A vaginal fluid specimen was collected from each patient. A non-lubricated speculum was used, and the fluid was collected on cotton swabs. A first swab was used to prepare a slide for direct examination after Gram staining. A second swab was used to collect fluid which was then placed in Amies transport medium (obtained from REMEL). All but six of the samples from both the University of Wisconsin-Madison and the Milwaukee County Medical Center were received for processing within two hours of collection.
The bacteria of the vaginal fluid specimens were cultured in the following way. All procedures were performed in an anaerobic chamber obtained from Coy Laboratory Products, Inc. With respect to each patient, the swab that had been placed in Amies transport medium was transferred to 0.5 ml rabbit serum and vortexed for 15 seconds to create an inoculum suspension. Culture plates were prepared or purchased, with three sets of culture plates containing respectively heart infusion agar (REMEL) (hereinafter "HI"), Columbia CNA with 5% sheep blood (REMEL) (hereinafter "CNA"), and MOBI. Portions of the inoculum suspension were diluted 1:100 and 1:10,000. Culture plates of each of the three different types of culture medium were inoculated within the inoculum suspension by one or both of the following methods. In the first method, each dilution of the inoculum suspension was plated on one of each of the three types of culture medium plates using a spiral plater obtained from Spiral Systems Instruments Inc. In the second method, one drop of the undiluted inoculum suspension was placed on one of each of the three types of culture medium plates and was streaked four ways for isolation.
After 3 and 7 days of incubation at 35±1° C., the culture plates were examined for pinpoint to small (no greater than 1 mm in diameter) transparent colonies. Colonies fitting this description were counted, Gram stained, and, if they contained curved rods, were subcultured and stocked. All other colony types were counted together and called "other flora." Small curved rods that usually stained gram-positive were labeled as Type I and were presumed to be Mobiluncus curtisii. Large curved rods that were usually gram-negative were labeled as Type II and were presumed to be Mobiluncus mulieris. The identities of Type I and Type II were later confirmed. In the event no isolated colonies contained curved rods, a sweep stain of the area within the culture plate having the heaviest bacterial growth was examined. If curved rods were detected in the sweep stain, this mixture of organisms was streaked for isolation on each of the three types of culture medium, with the cultures examined in the same way as those derived from the inoculation suspension.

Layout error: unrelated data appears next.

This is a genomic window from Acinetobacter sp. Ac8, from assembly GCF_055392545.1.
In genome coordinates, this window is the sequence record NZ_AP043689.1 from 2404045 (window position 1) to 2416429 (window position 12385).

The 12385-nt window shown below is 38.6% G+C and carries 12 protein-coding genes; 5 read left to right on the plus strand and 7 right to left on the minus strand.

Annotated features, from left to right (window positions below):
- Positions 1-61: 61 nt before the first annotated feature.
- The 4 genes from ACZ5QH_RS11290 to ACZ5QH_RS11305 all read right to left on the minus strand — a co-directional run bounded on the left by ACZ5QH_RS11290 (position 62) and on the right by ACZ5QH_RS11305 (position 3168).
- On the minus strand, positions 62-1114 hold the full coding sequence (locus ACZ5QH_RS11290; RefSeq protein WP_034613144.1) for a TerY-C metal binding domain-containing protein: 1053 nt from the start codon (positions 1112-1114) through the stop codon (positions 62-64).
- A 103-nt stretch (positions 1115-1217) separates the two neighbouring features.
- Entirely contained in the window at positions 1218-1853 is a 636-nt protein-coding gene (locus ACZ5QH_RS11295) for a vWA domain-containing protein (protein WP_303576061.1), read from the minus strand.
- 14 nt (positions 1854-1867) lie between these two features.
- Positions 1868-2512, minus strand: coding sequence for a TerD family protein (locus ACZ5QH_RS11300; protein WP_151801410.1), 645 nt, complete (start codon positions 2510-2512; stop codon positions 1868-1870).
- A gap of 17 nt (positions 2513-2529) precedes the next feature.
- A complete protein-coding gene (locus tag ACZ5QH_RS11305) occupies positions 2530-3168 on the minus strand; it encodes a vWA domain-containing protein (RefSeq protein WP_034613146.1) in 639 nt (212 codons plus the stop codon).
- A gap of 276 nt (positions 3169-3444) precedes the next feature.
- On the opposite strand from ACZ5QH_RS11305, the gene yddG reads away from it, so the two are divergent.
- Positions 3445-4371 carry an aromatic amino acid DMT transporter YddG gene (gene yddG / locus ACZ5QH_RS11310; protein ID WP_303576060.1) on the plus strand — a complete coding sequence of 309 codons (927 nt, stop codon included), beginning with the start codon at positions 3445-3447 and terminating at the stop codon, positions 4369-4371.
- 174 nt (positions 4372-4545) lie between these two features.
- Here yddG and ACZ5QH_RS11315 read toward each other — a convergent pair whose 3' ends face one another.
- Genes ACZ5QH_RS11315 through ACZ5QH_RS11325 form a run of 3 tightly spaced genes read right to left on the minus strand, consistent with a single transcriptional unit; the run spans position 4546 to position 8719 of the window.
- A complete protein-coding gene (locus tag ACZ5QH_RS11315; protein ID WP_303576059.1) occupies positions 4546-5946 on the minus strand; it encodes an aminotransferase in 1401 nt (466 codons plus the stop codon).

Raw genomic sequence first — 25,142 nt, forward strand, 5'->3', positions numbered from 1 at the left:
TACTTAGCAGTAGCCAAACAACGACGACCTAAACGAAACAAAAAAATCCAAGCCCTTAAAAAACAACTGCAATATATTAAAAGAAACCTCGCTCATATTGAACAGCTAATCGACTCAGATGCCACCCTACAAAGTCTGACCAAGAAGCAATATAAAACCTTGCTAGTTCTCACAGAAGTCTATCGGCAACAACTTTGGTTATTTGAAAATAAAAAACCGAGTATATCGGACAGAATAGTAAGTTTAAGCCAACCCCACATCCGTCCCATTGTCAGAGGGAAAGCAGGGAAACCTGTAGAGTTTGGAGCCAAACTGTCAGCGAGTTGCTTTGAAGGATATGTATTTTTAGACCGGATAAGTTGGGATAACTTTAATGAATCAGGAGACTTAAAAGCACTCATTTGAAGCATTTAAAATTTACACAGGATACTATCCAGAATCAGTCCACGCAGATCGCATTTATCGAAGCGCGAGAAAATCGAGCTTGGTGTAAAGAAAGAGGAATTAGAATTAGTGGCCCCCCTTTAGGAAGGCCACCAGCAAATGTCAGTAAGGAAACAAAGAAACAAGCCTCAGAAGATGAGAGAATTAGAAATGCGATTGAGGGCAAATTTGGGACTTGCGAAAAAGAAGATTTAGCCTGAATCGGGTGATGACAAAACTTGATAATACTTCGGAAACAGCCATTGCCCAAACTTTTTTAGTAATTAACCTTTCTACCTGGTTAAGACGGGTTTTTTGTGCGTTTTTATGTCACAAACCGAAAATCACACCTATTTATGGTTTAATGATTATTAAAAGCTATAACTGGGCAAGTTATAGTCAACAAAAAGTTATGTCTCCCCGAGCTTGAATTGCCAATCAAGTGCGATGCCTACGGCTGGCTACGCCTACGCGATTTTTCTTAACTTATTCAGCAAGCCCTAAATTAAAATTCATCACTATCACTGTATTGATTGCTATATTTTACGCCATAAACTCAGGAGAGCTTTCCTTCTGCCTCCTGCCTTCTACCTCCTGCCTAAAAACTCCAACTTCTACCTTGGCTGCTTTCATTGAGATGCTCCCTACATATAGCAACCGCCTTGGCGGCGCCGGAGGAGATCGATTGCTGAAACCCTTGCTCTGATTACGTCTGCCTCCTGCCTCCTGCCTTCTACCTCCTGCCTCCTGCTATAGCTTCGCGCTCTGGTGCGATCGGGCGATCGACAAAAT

Table I, below, compares the three media for recovery of curved rods from vaginal fluid. The results represent seventeen specimens. Three specimens were positive upon examination with Gram stain for curved rods but were culture negative on all three media. One specimen yielded both a Type I and a Type II strain. In that instance, the Type I strain was recovered in culture only on MOBI. With one additional specimen, no curved rods were detected by Gram stain, but a strain of Type I curved rods was obtained on MOBI. In this instance, no such isolate was obtained on the other two media. In one instance a Type I strain that was not recovered on MOBI was seen only on the sweep stain on the HI medium. The Type I strain was subcultured from the HI medium to HI, CNA, and MOBI, whereupon the strain was recovered only on MOBI. Three specimens were not cultured on HI.
TABLE I______________________________________Comparison of Three Media ForRecovery Of Curved Rods From Vaginal Fluid No. Recovered on Each Medium/Strains No. Recovered on Any MediumType No. HI CNA MOBI______________________________________I 9 4/8 2/9 8/9II 6 3/4 3/6 6/6I or II 15 7/13 (58%) 5/15 (33%) 14/15 (93%)______________________________________
Table II, below, sets forth the quantity of flora other than curved rods recovered from vaginal fluid on the three media. The standard deviations and p values indicated were determined respectively by an analysis of variance repeated measures and Tukey's WSD post hoc test.
TABLE II______________________________________Quantity of Flora Other Than Curved RodsRecovered From Vaginal Fluid on Three Media______________________________________ Log10 Colony Forming Units HI CNA MOBIMean (N = 18) 7.71 7.87 6.56Standard Deviation 1.05 1.06 1.63p Value HI vs CNA CNA vs MOBI p > .05 p = .001 HI vs MOBI p = .001______________________________________
From the work described above, it was clear that after three days of incubation of MOBI agar, curved rods produced relatively distinctive pin point to small (≦1 mm) colonies that were transparent and colorless. The quantities of vaginosis-associated other flora was significantly decreased on MOBI when compared with HI and CNA. Finally, the isolation of curved rods from women with bacterial vaginosis was significantly improved by the use of MOBI as opposed to the use of HI or CNA.